Horseshoe crabs begin their migration to the Atlantic coast

The annual spawning migration of horseshoe crabs – Limulus polyphemus – now returns to the beaches of Maryland. Peak horseshoe crab spawning is dependent on high tides in late spring and early summer, peaking at or around each full and new moon in June. Dating back around 350 million years, this annual event along the Atlantic coast is considered the oldest and largest migration of wild animals in the world.

Credit: Maryland DNR

Biologists from Maryland Department of Natural Resources (MRN) monitor the population of returning horseshoe crabs to ecological and scientific research purposes. The ministry encourages the public to report any spawning activity and sightings of horseshoe crabs to MNR. Survey of Volunteer Horseshoe Crab Fishermen.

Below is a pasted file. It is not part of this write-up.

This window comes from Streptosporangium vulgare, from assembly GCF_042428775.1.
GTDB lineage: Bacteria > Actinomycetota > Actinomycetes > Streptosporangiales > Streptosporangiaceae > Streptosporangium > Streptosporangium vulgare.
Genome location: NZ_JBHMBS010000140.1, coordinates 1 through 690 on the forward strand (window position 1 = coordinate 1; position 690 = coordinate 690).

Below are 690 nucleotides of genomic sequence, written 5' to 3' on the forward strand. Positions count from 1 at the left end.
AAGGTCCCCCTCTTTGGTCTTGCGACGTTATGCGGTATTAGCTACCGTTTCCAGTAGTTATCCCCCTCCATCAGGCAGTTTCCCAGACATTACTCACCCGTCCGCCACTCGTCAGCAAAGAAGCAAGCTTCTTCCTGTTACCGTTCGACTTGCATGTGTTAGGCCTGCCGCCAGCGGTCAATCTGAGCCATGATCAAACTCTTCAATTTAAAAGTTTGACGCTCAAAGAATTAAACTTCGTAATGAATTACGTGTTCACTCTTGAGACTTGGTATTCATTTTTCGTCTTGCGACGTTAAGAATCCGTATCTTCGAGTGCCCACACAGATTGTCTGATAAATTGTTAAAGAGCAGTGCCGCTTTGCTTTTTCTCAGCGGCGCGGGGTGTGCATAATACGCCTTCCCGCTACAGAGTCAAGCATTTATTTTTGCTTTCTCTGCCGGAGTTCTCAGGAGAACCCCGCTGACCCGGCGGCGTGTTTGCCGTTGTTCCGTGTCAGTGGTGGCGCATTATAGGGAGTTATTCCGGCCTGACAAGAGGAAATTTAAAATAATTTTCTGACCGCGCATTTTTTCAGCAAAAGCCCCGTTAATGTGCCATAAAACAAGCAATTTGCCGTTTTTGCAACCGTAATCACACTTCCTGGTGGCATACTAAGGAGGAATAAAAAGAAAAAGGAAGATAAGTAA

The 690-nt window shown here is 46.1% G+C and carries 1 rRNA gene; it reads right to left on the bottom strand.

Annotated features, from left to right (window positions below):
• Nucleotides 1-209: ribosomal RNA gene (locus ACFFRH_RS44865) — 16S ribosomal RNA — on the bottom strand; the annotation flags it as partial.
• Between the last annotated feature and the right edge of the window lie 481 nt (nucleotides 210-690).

On average, a female horseshoe crab will lay 20,000 eggs in the sand.

Horseshoe crab eggs are a natural part of the diet of migrating shorebirds as they prepare to return to their summer nesting grounds in northern Canada. Horseshoe crab larvae are also an important staple food for juvenile Atlantic loggerhead sea turtles, as well as striped bass, American eel, and plaice.

The copper-based blue blood of the horseshoe crab is essential for biomedical research – the animals are collected by specially authorized fishing operations, their blood is drawn at a biomedical facility, and then they are released back into the water.

Despite their menacing armor and tail, horseshoe crabs are gentle creatures that neither bite nor sting. The tail is not a weapon but is used to plow the crab through sand and mud, to act as a rudder in the water, and to straighten the crab when it accidentally rolls over. They can only survive out of water for a short time.

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